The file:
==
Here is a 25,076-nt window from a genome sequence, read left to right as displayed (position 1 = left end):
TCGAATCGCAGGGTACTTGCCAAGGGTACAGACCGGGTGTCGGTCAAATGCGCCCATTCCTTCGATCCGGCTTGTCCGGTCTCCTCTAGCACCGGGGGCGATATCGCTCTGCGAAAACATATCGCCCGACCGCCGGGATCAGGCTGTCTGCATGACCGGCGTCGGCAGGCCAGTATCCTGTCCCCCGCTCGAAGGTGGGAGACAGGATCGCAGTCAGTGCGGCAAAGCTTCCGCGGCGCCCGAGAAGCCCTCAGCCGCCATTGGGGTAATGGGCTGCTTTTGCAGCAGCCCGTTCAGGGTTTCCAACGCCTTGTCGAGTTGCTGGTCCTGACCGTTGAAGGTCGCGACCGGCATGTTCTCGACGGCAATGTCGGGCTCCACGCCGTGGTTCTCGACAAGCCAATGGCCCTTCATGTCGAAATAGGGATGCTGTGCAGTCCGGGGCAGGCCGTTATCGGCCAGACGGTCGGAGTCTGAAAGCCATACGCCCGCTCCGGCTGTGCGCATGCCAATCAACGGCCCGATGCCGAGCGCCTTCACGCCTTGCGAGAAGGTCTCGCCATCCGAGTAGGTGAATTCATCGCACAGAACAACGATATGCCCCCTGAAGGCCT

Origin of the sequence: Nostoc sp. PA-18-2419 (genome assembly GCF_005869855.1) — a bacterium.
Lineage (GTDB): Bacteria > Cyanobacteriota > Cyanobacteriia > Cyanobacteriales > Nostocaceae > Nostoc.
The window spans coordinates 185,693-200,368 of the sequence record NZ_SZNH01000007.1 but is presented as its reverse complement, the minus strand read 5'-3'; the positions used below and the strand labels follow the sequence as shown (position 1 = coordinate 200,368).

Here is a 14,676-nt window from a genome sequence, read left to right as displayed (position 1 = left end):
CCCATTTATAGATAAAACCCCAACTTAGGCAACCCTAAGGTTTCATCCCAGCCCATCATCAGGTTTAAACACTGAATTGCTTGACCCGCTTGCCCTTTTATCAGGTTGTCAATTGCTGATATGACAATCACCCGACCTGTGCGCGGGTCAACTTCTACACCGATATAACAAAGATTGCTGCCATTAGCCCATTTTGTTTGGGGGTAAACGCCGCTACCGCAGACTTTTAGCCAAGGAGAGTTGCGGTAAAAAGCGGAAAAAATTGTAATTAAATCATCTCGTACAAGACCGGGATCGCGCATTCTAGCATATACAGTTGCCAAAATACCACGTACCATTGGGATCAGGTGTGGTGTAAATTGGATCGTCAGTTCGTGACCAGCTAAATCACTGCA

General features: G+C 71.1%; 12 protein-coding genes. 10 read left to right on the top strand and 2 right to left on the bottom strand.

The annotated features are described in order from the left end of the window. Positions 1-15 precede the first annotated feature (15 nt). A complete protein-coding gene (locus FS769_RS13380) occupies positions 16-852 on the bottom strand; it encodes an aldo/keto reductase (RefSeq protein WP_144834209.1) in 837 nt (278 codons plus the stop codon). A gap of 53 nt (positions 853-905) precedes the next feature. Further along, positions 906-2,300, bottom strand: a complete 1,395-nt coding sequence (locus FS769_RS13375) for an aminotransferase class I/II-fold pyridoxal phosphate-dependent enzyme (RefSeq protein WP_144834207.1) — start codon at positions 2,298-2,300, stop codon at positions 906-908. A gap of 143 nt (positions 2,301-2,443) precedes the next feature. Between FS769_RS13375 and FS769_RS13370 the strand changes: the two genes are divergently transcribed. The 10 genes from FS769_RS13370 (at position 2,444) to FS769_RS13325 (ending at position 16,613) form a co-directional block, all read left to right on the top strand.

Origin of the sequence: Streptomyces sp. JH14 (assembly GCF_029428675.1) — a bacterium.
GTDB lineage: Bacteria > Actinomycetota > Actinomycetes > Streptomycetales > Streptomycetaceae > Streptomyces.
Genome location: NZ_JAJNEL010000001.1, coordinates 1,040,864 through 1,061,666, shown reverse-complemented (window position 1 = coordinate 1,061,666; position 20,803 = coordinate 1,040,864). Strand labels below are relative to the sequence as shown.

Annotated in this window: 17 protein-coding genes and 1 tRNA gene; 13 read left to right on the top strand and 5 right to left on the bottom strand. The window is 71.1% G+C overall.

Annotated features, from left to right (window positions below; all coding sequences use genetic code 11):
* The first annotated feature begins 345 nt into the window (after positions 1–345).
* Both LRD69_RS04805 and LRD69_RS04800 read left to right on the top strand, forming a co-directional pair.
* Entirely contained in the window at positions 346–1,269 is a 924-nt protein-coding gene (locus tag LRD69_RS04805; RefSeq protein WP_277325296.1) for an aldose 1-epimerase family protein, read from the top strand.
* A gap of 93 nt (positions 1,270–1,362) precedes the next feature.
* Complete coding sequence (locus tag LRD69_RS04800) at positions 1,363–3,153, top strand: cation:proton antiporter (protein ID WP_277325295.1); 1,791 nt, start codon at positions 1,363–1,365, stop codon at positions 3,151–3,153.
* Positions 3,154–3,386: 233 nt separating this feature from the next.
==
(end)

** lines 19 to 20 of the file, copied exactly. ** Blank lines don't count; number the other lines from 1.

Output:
* Complete coding sequence (locus tag LRD69_RS04800) at positions 1,363–3,153, top strand: cation:proton antiporter (protein ID WP_277325295.1); 1,791 nt, start codon at positions 1,363–1,365, stop codon at positions 3,151–3,153.
* Positions 3,154–3,386: 233 nt separating this feature from the next.